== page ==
had to be stamped before it took its hold:
individuality’s searing mark,
product of the dark trolls, Vulcanesque gold.
God took His own delivery; the sky
rumbled as His cellar filled with tinder
and this child, captivated by a lie,
trembled. The Coal Man might note smut, cinder
in grimy heart of smallest sinner-a
companion set no talisman or charm
against His briquettes’ out-poured brouhaha,
or sudden brilliancy which caused alarm.
The Grimy Giant’s voice was the thunderclap
Which sent one to the haven of a lap.
* no longer PC, but in the Fifties many a child had
a golliwog, so this toy, held in affection, was of its time
and that was its name, whether one approves of it, or not
in present times.
( PS Beware of burning wood unless it is super-dry oak
which has been seasoned for two years and has been
properly stored. I was exposed to bituminous, evil-smelling
smoke from others’ chimneys and my lung function in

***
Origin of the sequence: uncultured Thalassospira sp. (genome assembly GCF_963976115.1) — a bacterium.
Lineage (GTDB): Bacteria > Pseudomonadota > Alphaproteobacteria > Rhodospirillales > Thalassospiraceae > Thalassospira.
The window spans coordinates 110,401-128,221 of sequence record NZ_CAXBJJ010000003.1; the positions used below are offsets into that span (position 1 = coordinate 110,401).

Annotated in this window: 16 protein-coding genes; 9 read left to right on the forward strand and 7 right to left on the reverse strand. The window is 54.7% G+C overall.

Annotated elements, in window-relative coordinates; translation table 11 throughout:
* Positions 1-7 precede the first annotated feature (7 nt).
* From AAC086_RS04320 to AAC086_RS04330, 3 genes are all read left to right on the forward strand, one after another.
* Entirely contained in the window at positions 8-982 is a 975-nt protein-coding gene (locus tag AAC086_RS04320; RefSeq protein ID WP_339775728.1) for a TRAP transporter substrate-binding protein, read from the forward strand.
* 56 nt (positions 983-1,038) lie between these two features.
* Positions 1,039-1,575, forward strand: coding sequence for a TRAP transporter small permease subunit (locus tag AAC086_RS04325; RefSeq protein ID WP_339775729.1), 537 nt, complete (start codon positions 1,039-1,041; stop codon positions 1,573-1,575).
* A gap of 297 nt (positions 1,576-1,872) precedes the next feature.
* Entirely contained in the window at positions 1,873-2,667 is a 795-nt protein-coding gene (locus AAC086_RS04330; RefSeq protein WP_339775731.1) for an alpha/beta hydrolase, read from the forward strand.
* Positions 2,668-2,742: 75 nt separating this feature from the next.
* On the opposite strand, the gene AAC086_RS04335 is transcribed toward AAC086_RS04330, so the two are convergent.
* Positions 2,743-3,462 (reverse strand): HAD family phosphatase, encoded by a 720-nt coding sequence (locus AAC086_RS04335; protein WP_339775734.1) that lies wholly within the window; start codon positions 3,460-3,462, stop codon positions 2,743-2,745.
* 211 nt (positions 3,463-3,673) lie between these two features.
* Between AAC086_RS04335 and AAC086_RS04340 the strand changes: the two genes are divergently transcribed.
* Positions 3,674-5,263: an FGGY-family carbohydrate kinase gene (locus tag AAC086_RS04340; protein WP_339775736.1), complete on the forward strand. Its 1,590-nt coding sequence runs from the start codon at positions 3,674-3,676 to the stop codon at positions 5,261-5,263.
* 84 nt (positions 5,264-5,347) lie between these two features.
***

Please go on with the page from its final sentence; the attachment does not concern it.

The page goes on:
my lower airways deteriorated to 56% and steroids did not
really help. Had to move house in the end. Wood smoke
particulate is highly toxic.)
(RMS_Queen_Mary_Long_Beach_January_2011.jpg David Jones
derivative work 2011 File Upload Bot Altair 78(talk))
Grandfather sat at the prow of my bed,
his pipe smoke furling from a brown funnel.
Tell me again: what was the very first thing
you had to do, to build The Queen Mary?
(single-handedly, I probably thought.)
Och, it’s all about rivets – lots of them.
Sitting up, I tucked the quilt round my legs,
replicating the outline of a hull.
We sipped tea from imaginary cans,
eating chocolate wafer Blue Ribands.
His narration of yard life, like Yarrow Boilers,
never ran out of steam; their flow increased.
The fog came down. Make the noise! Make the noise!
And he would drone the deep ‘A’ of its horn.
We flitted round The Grey Ghost arm in arm,
measuring the umpteen miles of carpet;
swimming in the pool and dancing, dancing,
at The Starlight Club. What’s a Turkish Bath?
Enthralled by the bright sparks of his stories;
strengthened by many blow-by-blow accounts
of what lay beneath the dimpled surface,
I never felt held back by rusting chains.
I was swaged and took on his impressions. So,
now, decades later, I am assuaged,
having been sent down the slipway of life,